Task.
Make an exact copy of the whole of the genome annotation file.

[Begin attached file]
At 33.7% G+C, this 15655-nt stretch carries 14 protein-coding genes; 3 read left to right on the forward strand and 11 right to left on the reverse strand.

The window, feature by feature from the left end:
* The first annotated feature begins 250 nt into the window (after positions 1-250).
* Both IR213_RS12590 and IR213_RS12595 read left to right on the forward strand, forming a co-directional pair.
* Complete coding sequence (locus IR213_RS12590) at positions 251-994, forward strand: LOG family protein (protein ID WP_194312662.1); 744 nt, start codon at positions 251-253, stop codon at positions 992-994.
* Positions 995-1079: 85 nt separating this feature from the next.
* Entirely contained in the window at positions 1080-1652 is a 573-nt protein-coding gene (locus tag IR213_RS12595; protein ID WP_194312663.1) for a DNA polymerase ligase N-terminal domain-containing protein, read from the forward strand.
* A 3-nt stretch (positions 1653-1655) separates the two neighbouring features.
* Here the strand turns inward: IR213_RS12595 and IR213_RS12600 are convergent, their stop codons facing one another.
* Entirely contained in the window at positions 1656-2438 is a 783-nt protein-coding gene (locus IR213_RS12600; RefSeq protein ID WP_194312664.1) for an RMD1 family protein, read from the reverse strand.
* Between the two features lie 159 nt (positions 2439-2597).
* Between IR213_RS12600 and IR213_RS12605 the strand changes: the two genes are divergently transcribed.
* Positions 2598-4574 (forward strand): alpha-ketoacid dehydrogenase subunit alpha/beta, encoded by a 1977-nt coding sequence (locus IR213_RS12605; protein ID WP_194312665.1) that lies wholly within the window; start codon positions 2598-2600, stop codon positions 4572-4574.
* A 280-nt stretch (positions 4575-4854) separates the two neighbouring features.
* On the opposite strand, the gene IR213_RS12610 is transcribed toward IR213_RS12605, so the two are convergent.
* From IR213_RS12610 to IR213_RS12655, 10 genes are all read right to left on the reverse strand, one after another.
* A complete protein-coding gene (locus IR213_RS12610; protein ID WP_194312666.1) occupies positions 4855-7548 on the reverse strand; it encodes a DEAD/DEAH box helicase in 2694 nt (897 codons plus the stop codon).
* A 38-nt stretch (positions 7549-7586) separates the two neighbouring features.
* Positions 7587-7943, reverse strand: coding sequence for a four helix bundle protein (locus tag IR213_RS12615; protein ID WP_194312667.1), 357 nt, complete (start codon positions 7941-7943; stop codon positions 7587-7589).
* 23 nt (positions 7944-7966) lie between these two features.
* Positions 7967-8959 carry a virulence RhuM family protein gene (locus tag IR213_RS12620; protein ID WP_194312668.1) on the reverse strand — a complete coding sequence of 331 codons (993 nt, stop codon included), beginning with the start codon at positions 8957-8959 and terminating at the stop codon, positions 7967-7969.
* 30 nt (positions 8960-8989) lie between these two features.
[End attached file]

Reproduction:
At 33.7% G+C, this 15655-nt stretch carries 14 protein-coding genes; 3 read left to right on the forward strand and 11 right to left on the reverse strand.

The window, feature by feature from the left end:
* The first annotated feature begins 250 nt into the window (after positions 1-250).
* Both IR213_RS12590 and IR213_RS12595 read left to right on the forward strand, forming a co-directional pair.
* Complete coding sequence (locus IR213_RS12590) at positions 251-994, forward strand: LOG family protein (protein ID WP_194312662.1); 744 nt, start codon at positions 251-253, stop codon at positions 992-994.
* Positions 995-1079: 85 nt separating this feature from the next.
* Entirely contained in the window at positions 1080-1652 is a 573-nt protein-coding gene (locus tag IR213_RS12595; protein ID WP_194312663.1) for a DNA polymerase ligase N-terminal domain-containing protein, read from the forward strand.
* A 3-nt stretch (positions 1653-1655) separates the two neighbouring features.
* Here the strand turns inward: IR213_RS12595 and IR213_RS12600 are convergent, their stop codons facing one another.
* Entirely contained in the window at positions 1656-2438 is a 783-nt protein-coding gene (locus IR213_RS12600; RefSeq protein ID WP_194312664.1) for an RMD1 family protein, read from the reverse strand.
* Between the two features lie 159 nt (positions 2439-2597).
* Between IR213_RS12600 and IR213_RS12605 the strand changes: the two genes are divergently transcribed.
* Positions 2598-4574 (forward strand): alpha-ketoacid dehydrogenase subunit alpha/beta, encoded by a 1977-nt coding sequence (locus IR213_RS12605; protein ID WP_194312665.1) that lies wholly within the window; start codon positions 2598-2600, stop codon positions 4572-4574.
* A 280-nt stretch (positions 4575-4854) separates the two neighbouring features.
* On the opposite strand, the gene IR213_RS12610 is transcribed toward IR213_RS12605, so the two are convergent.
* From IR213_RS12610 to IR213_RS12655, 10 genes are all read right to left on the reverse strand, one after another.
* A complete protein-coding gene (locus IR213_RS12610; protein ID WP_194312666.1) occupies positions 4855-7548 on the reverse strand; it encodes a DEAD/DEAH box helicase in 2694 nt (897 codons plus the stop codon).
* A 38-nt stretch (positions 7549-7586) separates the two neighbouring features.
* Positions 7587-7943, reverse strand: coding sequence for a four helix bundle protein (locus tag IR213_RS12615; protein ID WP_194312667.1), 357 nt, complete (start codon positions 7941-7943; stop codon positions 7587-7589).
* 23 nt (positions 7944-7966) lie between these two features.
* Positions 7967-8959 carry a virulence RhuM family protein gene (locus tag IR213_RS12620; protein ID WP_194312668.1) on the reverse strand — a complete coding sequence of 331 codons (993 nt, stop codon included), beginning with the start codon at positions 8957-8959 and terminating at the stop codon, positions 7967-7969.
* 30 nt (positions 8960-8989) lie between these two features.